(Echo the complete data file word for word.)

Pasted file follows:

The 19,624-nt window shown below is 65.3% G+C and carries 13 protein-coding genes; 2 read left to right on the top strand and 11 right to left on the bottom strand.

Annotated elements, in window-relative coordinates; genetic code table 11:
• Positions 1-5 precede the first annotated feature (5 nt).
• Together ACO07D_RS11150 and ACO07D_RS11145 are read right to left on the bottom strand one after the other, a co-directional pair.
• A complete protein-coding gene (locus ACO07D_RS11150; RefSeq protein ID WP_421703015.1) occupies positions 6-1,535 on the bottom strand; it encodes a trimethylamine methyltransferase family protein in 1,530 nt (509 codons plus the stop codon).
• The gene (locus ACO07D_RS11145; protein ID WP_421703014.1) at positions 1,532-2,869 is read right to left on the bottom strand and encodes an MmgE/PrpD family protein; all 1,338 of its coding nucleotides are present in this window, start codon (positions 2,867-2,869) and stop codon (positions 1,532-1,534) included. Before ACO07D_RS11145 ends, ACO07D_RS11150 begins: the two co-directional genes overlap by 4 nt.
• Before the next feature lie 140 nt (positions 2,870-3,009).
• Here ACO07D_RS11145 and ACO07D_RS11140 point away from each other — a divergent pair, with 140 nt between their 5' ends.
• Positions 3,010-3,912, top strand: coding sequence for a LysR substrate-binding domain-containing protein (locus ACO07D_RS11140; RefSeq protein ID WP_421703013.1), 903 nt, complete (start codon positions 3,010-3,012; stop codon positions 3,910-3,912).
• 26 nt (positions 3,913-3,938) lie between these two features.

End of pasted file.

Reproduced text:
The 19,624-nt window shown below is 65.3% G+C and carries 13 protein-coding genes; 2 read left to right on the top strand and 11 right to left on the bottom strand.

Annotated elements, in window-relative coordinates; genetic code table 11:
• Positions 1-5 precede the first annotated feature (5 nt).
• Together ACO07D_RS11150 and ACO07D_RS11145 are read right to left on the bottom strand one after the other, a co-directional pair.
• A complete protein-coding gene (locus ACO07D_RS11150; RefSeq protein ID WP_421703015.1) occupies positions 6-1,535 on the bottom strand; it encodes a trimethylamine methyltransferase family protein in 1,530 nt (509 codons plus the stop codon).
• The gene (locus ACO07D_RS11145; protein ID WP_421703014.1) at positions 1,532-2,869 is read right to left on the bottom strand and encodes an MmgE/PrpD family protein; all 1,338 of its coding nucleotides are present in this window, start codon (positions 2,867-2,869) and stop codon (positions 1,532-1,534) included. Before ACO07D_RS11145 ends, ACO07D_RS11150 begins: the two co-directional genes overlap by 4 nt.
• Before the next feature lie 140 nt (positions 2,870-3,009).
• Here ACO07D_RS11145 and ACO07D_RS11140 point away from each other — a divergent pair, with 140 nt between their 5' ends.
• Positions 3,010-3,912, top strand: coding sequence for a LysR substrate-binding domain-containing protein (locus ACO07D_RS11140; RefSeq protein ID WP_421703013.1), 903 nt, complete (start codon positions 3,010-3,012; stop codon positions 3,910-3,912).
• 26 nt (positions 3,913-3,938) lie between these two features.